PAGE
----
Rabbits sensitized by injection were exposed to an aerosol of Micropolyspora faeni. Death occurred rapidly, and the lungs were immediately fixed and examined. The unprotected animals presented an allergic alveolitis with capillary lesions in which the changes in the endothelium were associated with intravascular coagulation. Heparin completely protected the endothelium but did not prevent the coagulopathy; an anti-platelet serum abolished this latter element of the reaction. The authors conclude that the alveolitis. which persisted in all the cases, was a Type 1 allergic reaction linked to the liberation of the mediators of immediate hypersensitivity.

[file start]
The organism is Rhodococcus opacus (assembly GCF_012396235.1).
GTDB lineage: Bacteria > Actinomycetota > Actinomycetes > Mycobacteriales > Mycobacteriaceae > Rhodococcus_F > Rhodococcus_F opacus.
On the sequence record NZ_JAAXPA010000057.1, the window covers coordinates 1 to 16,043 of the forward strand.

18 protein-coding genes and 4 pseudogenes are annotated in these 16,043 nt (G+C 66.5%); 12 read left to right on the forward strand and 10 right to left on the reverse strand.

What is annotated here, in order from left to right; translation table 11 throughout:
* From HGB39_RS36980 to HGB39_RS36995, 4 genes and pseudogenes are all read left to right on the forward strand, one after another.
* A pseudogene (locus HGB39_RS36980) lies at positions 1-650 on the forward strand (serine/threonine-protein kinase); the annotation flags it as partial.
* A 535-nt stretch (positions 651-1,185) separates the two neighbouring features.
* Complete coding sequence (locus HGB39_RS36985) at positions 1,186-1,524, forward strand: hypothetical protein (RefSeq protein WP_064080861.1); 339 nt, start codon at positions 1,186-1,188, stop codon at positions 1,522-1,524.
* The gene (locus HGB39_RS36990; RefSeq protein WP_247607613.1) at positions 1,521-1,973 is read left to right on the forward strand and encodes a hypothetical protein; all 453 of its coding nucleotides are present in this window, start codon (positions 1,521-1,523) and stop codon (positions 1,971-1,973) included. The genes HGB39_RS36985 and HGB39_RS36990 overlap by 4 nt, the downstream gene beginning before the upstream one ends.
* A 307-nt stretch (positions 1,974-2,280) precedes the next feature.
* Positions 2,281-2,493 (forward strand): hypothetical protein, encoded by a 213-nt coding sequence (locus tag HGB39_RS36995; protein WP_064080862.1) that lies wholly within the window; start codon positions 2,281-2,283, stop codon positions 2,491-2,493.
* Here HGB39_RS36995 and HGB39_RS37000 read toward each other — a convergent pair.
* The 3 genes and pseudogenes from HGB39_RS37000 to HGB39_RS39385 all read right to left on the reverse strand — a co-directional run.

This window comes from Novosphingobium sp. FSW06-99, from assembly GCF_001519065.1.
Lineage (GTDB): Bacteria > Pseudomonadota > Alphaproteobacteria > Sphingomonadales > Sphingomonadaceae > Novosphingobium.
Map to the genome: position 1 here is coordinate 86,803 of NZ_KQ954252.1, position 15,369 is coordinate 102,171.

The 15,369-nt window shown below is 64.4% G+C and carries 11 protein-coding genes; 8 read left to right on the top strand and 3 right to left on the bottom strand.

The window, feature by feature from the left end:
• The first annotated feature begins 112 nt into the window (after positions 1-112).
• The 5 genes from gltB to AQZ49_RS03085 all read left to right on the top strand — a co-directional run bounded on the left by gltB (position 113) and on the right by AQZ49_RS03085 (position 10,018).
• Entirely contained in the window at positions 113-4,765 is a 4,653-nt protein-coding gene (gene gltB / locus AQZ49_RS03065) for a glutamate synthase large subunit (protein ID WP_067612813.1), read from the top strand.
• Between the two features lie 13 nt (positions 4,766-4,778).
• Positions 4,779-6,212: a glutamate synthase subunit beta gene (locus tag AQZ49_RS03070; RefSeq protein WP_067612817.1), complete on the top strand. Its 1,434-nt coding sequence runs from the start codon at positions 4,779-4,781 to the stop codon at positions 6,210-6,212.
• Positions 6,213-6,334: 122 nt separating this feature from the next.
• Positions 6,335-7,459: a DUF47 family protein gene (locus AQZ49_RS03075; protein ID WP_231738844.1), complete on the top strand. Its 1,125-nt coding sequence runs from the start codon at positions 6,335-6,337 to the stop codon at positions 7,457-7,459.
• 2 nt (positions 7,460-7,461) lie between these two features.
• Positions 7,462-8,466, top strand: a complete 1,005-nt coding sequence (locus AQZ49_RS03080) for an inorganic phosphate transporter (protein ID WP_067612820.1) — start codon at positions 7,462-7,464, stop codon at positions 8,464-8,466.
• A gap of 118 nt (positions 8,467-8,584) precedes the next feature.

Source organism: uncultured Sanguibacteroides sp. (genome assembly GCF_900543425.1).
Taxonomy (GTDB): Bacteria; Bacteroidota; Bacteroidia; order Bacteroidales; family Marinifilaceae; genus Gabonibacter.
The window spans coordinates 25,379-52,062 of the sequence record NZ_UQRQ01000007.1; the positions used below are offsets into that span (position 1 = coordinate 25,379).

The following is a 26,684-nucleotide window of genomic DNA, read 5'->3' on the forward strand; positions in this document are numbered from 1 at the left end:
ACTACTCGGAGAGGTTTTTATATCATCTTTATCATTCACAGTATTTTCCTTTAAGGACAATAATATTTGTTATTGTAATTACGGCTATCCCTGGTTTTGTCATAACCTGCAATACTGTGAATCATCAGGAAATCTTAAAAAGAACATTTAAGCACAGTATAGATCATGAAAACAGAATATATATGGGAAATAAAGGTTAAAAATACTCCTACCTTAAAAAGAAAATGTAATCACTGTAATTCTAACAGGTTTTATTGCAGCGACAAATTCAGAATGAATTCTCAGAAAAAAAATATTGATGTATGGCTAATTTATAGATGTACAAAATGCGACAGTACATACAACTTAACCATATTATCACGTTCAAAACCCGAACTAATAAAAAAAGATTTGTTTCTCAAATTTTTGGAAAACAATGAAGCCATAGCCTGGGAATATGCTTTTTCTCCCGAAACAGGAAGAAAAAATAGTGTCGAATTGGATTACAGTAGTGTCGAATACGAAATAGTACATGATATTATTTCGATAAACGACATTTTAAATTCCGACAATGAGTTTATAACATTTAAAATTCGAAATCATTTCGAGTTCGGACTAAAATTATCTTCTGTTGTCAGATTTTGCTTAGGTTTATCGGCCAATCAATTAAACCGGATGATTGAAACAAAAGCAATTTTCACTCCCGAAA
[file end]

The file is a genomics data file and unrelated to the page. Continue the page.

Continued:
The changes in the capillary endothelium are the consequence and not the cause of the intravascutar coagulation. This coagulation is independent of the Type 1 allergic phenomena and it appears to be responsible for the development of the fibrosing granulomata characteristic of “farmer's lung”.